Referring to a reconnaissance they had conducted on the 27th Longstreet wrote to BG Micah Jenkins on the 28th that “The work of the enemy is not inclosed (sic).The ditch is probably at some points not more than 3 feet deep and 5 or 6 feet wide…we so judged… in looking at a man walk down the parapet and over the ditch.” On this bit of information rested the fate of the attack. MG Lafayette McLaws was ordered to prepare his brigades for an assault. McLaws issued orders for Humphreys’ Brigade of Mississippi troops to form the right of the advance with Wofford’s Georgia Brigade on the left. Bryan’s Brigade would form the reserve. Jenkins would support the main effort with an attack on McLaws' left.
During the early morning hours of the 29th the Confederate picket line surged forward and pushed the Union pickets almost back into the fort. Sharpshooters were positioned to provide covering fire into the fort. The retreating Union pickets raised the alarm and the garrison quietly prepared for the assault they knew was inevitable. The defenders poured water out of their embrasures so that the frigid night air would form an icy crust on the steep parapet walls. The garrison was reinforced and confidently awaited the attack.
“As soon as it was light enough for them to see” the sharpshooters began to pour fire into the fort and the advance began. The two brigades moved forward through a light abatis and the wire tangle foot, which momentarily disrupted the move but served as no great obstacle. When they reached the fort they discovered that the reconnaissance reports were horribly wrong. They were faced with a ditch between 10-13 feet deep with near vertical sides. To escape the fire coming from the fort and to make an effort at scaling the walls the Confederate attackers crowded into the ditch. Like the railroad cut at Gettysburg and the outside works at Franklin the sanctuary proved a death trap. Flanking fire devastated the trapped men. The troops manning the fort at the point of assault improvised ways to add to the destruction. One artilleryman, unable to depress his piece enough to fire into the pit, began lighting the fuses and hand tossed the rounds over the wall. Artillery capable of firing into the deadly mayhem did so with triple loads of canister. The few Confederates that managed to claw their way to the top of the parapet were equally devastated. One Union officer dispatched an intrepid attacker by placing “my pistol six inches from his face and pulling the trigger three times.” Nearby another defender was beating back an effort to enter the fort with an axe.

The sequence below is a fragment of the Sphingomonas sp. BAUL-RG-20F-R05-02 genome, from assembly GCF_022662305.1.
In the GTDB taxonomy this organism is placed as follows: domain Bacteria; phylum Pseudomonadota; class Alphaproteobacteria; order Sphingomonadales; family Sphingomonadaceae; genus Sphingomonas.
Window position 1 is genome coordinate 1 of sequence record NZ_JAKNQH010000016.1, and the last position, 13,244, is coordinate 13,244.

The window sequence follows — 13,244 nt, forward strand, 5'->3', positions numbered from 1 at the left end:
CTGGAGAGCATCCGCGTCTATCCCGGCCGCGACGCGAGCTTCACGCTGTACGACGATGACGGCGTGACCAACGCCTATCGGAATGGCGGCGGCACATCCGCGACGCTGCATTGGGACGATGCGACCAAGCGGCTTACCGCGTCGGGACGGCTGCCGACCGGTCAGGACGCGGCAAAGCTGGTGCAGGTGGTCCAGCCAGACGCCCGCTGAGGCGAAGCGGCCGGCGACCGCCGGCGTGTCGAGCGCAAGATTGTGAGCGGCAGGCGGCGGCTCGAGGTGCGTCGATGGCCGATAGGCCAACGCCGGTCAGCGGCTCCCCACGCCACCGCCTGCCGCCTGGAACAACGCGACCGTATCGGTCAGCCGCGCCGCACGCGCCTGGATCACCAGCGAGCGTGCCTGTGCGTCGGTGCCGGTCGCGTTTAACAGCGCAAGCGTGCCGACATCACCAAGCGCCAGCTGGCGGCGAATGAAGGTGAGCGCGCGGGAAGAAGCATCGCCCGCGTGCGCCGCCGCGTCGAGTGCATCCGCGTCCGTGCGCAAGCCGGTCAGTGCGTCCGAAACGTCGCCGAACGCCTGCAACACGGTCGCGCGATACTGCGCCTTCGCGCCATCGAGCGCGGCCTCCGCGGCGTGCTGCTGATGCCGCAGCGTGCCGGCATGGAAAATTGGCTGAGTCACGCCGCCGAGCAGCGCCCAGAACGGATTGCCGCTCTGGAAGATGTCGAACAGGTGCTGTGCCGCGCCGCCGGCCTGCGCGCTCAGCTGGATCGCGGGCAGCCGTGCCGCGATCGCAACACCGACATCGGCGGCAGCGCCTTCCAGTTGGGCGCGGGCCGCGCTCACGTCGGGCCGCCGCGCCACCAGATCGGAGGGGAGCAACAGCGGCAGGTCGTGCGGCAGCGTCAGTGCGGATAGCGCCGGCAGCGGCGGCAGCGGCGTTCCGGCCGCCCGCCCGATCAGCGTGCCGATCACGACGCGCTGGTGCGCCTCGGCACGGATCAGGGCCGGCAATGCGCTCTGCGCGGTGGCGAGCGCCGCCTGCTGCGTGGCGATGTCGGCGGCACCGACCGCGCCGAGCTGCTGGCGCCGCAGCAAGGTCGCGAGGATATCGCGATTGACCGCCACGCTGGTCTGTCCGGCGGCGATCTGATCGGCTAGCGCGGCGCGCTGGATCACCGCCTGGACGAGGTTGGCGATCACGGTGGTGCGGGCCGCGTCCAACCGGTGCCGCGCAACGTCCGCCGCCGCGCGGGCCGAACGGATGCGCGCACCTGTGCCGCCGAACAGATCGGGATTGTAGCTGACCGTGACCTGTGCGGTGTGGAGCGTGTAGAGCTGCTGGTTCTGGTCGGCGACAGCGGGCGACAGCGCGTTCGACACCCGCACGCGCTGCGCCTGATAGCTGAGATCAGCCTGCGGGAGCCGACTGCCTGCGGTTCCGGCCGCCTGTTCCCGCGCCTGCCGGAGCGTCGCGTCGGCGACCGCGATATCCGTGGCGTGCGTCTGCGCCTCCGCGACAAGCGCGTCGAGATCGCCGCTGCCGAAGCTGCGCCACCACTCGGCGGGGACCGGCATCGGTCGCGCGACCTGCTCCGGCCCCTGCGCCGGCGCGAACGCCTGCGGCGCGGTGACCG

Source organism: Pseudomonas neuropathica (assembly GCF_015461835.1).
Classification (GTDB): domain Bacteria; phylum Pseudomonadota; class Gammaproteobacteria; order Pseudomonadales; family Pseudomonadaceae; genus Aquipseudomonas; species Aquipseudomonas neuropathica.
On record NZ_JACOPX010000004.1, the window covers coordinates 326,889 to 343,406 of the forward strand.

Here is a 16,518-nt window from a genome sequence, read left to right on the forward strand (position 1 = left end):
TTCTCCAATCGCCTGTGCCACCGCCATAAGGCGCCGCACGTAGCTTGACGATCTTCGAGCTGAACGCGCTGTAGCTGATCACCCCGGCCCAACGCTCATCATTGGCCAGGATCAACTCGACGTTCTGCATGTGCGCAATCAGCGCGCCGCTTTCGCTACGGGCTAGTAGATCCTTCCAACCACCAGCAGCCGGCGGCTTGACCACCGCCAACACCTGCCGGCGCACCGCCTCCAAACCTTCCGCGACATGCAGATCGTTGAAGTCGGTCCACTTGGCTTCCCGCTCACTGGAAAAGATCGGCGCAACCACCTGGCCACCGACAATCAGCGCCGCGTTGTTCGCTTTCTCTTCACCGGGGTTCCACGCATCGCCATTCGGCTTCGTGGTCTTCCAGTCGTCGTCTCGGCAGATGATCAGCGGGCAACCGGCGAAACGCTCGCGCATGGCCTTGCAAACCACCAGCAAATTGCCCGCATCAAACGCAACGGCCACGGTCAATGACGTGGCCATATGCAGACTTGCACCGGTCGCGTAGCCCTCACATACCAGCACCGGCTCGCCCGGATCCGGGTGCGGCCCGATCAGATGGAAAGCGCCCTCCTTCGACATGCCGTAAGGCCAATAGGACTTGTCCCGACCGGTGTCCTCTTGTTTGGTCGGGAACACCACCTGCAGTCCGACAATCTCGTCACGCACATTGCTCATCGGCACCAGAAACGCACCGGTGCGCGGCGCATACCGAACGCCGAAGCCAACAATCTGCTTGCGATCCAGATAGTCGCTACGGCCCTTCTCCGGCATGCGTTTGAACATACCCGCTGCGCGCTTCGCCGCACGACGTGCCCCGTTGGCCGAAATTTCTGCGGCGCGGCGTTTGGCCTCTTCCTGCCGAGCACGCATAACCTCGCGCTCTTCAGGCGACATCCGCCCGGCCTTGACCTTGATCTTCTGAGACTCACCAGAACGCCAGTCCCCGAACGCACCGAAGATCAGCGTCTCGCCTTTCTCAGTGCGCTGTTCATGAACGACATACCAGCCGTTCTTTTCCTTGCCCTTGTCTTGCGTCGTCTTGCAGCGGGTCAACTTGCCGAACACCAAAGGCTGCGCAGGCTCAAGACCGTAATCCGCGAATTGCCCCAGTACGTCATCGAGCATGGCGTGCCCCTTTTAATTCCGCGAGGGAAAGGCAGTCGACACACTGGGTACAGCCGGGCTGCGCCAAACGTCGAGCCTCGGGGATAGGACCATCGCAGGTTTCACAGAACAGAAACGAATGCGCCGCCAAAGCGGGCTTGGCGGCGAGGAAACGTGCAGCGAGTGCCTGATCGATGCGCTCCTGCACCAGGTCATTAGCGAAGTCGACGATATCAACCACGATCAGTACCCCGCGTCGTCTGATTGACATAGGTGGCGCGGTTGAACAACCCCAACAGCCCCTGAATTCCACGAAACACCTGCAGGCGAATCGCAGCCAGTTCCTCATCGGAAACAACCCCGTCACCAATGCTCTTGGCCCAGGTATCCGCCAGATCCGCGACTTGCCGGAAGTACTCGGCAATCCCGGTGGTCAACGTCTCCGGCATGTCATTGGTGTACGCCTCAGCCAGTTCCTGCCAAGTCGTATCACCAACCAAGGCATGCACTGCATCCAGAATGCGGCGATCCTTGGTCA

The assault was mercifully called back. The bloody twenty minute effort cost the Confederates 813 casualties while the defenders suffered approximately 20. The siege of Knoxville was not over but no further efforts were made at the Union line. On December 3rd the threat of a relief column from Chattanooga caused Longstreet to lift the siege. Informed by Bragg that he was on his own Longstreet did not attempt to unify his forces with Bragg. Instead he moved off in the opposite direction.
- ORs – Vol. XXX & XXXI
- The Warrior Generals – Combat Leadership in the Civil War, Thomas Buell
- Mountains Touched with Fire, Wiley Sword
- Autumn of Glory - The Army of Tennessee 1962-1865, Thomas Connelly
- The Shipwreck of Their Hopes – The Battle of Chattanooga, Peter Cozzens
- Battles and Leaders of the Civil War, edited by Robert Johnson and Clarence Buel
- History of Pennsylvania Volunteers - 1861-1865, Samuel P. Bates
- The Personal Memoirs of U. S. Grant, U.S. Grant